So I didn’t send any more queries. I waited it out. I got really good at waiting. I got so good, in fact, that I started to dread what would happen when she finally returned to work and I did hear back. I liked limbo. Limbo was comfy. Limbo wasn’t rejection.

But at the same time, I didn’t want to be waiting forever. I did, after all, want to get published someday. So I kept writing a different project that was 180-degrees different from the fantasy — a thriller about a teenage superhero. One of the biggest assets to being unpublished and unagented is freedom. I could write whatever I wanted. Why not something different? So I played with my superhero thriller, which was oodles of fun plus it kept me sane.

One million years Three months later, Holly returned to work from maternity leave. About six weeks after that, in October of 2013, I got an email from her about my fantasy revision.

It was a no.

It was a kind no. An encouraging no. But still a no. “You’re terrific and there is something really special to this story,” she said, but she didn’t think she could sell it. She then said a lot of lovely things about me and my skills as a writer, and closed her email with a heartfelt request to see whatever I did next.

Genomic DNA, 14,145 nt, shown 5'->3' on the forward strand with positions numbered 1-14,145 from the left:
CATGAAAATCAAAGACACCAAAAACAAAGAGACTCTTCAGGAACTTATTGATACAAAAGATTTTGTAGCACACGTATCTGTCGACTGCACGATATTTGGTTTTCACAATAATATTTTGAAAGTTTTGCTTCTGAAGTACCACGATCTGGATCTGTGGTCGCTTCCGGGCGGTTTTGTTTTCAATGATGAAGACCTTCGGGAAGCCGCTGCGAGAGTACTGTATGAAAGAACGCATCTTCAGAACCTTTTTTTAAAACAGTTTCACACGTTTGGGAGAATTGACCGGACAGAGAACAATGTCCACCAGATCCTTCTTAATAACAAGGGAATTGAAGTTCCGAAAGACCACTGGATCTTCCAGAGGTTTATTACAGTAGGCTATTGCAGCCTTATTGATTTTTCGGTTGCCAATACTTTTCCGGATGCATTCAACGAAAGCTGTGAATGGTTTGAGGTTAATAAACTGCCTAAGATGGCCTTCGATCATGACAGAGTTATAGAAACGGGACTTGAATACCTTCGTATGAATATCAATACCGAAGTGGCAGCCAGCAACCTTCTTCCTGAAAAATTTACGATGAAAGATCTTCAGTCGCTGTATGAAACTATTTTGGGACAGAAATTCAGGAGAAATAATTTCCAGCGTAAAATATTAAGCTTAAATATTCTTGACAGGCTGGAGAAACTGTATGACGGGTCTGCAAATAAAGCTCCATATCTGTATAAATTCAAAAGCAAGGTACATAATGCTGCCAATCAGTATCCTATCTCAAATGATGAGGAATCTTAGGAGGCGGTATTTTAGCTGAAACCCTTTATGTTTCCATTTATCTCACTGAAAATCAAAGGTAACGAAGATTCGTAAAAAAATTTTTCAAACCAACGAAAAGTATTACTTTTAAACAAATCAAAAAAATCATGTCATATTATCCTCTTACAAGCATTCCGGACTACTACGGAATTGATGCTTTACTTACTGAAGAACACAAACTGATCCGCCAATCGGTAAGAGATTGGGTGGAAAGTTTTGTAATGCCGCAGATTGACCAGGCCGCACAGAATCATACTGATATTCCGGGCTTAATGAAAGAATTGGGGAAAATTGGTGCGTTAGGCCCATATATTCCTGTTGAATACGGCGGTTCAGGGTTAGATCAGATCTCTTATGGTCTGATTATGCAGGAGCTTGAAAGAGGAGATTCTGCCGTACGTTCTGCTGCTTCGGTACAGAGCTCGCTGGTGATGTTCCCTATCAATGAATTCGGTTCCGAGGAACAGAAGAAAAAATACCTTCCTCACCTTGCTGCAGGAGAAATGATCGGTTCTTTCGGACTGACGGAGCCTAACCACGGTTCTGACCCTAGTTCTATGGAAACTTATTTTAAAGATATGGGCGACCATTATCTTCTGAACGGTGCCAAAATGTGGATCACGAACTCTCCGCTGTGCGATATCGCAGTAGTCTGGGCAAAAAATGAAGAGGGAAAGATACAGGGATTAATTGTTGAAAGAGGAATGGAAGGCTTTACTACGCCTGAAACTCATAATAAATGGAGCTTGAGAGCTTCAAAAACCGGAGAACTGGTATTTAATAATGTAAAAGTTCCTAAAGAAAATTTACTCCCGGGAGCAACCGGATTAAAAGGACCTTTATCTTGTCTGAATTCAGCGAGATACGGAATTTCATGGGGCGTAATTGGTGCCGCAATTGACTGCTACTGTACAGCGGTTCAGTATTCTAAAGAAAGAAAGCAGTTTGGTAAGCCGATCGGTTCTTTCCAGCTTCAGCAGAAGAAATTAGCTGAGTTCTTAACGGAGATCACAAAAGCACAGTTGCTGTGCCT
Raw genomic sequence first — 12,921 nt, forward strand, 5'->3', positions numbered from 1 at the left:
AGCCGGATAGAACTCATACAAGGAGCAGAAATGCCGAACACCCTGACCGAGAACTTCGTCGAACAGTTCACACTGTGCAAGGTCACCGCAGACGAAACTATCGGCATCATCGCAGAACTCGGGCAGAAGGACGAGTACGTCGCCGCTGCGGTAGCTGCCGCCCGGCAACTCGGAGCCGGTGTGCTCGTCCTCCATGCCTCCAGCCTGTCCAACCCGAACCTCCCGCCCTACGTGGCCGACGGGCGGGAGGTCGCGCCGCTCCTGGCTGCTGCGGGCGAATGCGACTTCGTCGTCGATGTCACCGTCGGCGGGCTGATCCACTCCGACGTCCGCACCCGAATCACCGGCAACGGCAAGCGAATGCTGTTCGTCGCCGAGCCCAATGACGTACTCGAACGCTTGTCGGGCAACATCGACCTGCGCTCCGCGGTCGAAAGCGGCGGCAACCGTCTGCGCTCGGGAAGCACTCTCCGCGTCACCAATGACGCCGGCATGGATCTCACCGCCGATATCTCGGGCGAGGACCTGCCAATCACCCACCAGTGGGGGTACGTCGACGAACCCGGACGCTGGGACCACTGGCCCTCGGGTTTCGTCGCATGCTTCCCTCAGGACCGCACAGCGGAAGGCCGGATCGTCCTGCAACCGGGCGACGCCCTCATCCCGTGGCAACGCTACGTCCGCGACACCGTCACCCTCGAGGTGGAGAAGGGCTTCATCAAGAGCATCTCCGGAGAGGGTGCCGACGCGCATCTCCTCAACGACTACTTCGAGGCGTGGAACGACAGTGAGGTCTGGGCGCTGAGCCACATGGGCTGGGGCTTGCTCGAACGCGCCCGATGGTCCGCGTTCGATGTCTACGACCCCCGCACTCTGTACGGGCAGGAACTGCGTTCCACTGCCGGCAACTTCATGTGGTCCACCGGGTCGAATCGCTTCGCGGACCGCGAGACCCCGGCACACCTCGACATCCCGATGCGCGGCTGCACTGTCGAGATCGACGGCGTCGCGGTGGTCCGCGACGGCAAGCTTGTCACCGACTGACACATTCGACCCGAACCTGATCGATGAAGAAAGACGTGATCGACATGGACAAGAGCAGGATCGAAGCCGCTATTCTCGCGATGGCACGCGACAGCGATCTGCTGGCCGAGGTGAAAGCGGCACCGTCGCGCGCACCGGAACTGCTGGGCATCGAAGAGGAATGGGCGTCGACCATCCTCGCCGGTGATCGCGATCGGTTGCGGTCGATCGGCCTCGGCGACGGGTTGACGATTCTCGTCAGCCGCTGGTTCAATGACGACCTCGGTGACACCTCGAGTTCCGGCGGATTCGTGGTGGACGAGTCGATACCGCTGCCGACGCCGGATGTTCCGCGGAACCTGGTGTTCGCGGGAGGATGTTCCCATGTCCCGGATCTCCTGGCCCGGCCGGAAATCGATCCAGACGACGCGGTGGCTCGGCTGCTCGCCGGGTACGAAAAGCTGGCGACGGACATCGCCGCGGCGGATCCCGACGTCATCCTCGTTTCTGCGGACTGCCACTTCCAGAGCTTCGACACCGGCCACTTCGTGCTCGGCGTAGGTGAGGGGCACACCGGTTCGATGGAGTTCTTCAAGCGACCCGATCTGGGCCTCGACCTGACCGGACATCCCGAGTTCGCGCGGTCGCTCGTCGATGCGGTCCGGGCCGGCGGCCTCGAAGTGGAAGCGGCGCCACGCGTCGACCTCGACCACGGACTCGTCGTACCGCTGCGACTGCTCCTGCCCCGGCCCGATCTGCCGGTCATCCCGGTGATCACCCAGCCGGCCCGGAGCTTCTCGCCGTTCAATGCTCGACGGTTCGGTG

Then I did Another Wrong Thing. Another Thing That Querying Writers Should Not Do.

I responded to her rejection.

(Don’t respond to rejections, people.)

I responded and laid my cards out on the table. I told her she was my first choice, and whatever I wrote next would be written with the goal of nabbing her. (I may not have actually used the word “nab.” At least, I hope I didn’t.) And then I did another thing you shouldn’t do, and pitched my totally-not-even-drafted WIP with a query I wrote on the fly in five minutes, asking not if she wanted to see the manuscript, but if the project itself sounded like something she might like if I could make it good. Because if she didn’t want to read what I was writing, I was actually prepared to start a totally new project that would be more to her taste.

Yes. This is how sure I was.

(Don’t pitch books you haven’t finished writing, people.)

Somehow, yet again, she did not respond to me like I was suffering from The Crazy, but instead emailed right away saying that my new story sounded awesome and that she’d love to read it when it was ready.


This is the point where two things happened.

1) I started doing things right.